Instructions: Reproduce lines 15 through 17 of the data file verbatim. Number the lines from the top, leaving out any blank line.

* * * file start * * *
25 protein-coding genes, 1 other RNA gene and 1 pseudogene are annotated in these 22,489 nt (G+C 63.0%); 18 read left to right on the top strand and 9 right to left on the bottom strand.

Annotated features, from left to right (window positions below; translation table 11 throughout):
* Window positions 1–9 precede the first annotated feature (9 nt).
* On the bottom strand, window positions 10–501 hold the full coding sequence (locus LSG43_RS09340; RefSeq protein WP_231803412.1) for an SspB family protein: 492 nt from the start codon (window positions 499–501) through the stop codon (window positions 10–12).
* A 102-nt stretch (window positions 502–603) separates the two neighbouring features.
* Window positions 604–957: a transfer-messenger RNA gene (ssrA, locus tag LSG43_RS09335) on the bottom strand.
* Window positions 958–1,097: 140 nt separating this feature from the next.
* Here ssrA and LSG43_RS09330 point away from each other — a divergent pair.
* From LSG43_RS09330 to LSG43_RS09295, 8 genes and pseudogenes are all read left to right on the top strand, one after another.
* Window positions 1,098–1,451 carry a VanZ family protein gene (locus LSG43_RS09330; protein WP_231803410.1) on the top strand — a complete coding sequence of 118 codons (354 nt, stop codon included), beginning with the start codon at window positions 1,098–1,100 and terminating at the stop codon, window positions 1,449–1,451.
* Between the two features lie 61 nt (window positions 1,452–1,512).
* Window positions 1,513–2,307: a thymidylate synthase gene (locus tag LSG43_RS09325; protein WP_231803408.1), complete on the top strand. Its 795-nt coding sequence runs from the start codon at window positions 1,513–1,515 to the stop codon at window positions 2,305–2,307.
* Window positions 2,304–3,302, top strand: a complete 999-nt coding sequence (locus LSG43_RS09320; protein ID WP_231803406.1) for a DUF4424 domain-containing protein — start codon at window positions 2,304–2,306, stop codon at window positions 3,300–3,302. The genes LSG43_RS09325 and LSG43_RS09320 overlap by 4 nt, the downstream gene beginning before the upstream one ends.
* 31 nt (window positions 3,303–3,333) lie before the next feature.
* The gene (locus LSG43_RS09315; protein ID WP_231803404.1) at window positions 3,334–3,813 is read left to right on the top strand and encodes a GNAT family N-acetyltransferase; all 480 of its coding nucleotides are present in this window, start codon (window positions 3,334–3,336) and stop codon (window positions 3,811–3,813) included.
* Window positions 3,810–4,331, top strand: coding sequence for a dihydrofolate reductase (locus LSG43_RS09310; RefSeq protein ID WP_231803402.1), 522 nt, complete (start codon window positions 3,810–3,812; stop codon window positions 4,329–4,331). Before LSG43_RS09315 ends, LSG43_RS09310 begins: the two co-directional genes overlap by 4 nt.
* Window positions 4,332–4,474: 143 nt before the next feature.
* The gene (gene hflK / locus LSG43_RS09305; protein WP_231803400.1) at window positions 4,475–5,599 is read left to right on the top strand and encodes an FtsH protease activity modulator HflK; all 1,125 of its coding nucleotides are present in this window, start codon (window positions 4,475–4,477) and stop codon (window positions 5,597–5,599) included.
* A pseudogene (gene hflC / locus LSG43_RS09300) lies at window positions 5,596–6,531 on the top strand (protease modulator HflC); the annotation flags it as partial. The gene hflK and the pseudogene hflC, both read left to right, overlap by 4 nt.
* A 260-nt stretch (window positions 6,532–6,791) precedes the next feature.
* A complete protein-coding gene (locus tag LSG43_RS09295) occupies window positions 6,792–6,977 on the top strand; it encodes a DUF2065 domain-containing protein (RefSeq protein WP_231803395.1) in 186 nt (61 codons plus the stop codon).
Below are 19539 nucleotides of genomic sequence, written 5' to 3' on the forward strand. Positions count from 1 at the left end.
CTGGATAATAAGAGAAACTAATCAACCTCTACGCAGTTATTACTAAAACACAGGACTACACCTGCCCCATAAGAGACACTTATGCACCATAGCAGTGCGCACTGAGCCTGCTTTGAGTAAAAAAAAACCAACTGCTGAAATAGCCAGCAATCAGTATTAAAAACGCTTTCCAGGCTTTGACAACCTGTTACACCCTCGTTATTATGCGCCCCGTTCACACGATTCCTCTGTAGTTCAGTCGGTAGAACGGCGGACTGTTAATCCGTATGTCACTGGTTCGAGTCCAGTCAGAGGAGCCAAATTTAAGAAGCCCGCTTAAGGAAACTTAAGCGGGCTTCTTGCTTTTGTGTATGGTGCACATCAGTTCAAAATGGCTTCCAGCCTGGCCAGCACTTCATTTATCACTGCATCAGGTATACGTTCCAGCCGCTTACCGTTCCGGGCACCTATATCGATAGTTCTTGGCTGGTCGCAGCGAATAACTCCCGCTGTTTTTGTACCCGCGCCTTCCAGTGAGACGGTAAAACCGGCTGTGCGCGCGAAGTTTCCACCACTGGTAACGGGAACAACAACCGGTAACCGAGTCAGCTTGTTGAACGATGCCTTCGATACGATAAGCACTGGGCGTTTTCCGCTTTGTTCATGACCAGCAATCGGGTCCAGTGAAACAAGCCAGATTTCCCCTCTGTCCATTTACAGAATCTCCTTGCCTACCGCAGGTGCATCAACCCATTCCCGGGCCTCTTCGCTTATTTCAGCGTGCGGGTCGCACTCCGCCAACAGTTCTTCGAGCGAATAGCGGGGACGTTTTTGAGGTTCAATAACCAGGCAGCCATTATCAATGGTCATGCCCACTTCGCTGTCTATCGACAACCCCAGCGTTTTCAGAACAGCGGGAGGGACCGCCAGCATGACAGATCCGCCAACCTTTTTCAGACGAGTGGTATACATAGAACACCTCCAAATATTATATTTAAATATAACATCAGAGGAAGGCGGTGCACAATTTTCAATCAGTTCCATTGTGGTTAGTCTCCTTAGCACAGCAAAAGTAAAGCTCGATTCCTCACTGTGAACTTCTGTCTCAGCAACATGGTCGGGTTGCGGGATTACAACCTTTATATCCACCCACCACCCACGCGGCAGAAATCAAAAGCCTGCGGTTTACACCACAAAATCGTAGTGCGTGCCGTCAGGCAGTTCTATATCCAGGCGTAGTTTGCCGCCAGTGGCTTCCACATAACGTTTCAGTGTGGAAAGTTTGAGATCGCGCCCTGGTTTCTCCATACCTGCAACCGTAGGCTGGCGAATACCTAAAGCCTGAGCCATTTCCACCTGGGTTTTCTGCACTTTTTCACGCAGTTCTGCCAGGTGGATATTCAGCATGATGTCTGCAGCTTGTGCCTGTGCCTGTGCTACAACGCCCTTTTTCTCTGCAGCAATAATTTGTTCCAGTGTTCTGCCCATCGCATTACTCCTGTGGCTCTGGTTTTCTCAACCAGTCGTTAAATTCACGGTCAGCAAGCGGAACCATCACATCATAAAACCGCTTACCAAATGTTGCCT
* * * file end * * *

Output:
* The gene (locus LSG43_RS09315; protein ID WP_231803404.1) at window positions 3,334–3,813 is read left to right on the top strand and encodes a GNAT family N-acetyltransferase; all 480 of its coding nucleotides are present in this window, start codon (window positions 3,334–3,336) and stop codon (window positions 3,811–3,813) included.
* Window positions 3,810–4,331, top strand: coding sequence for a dihydrofolate reductase (locus LSG43_RS09310; RefSeq protein ID WP_231803402.1), 522 nt, complete (start codon window positions 3,810–3,812; stop codon window positions 4,329–4,331). Before LSG43_RS09315 ends, LSG43_RS09310 begins: the two co-directional genes overlap by 4 nt.
* Window positions 4,332–4,474: 143 nt before the next feature.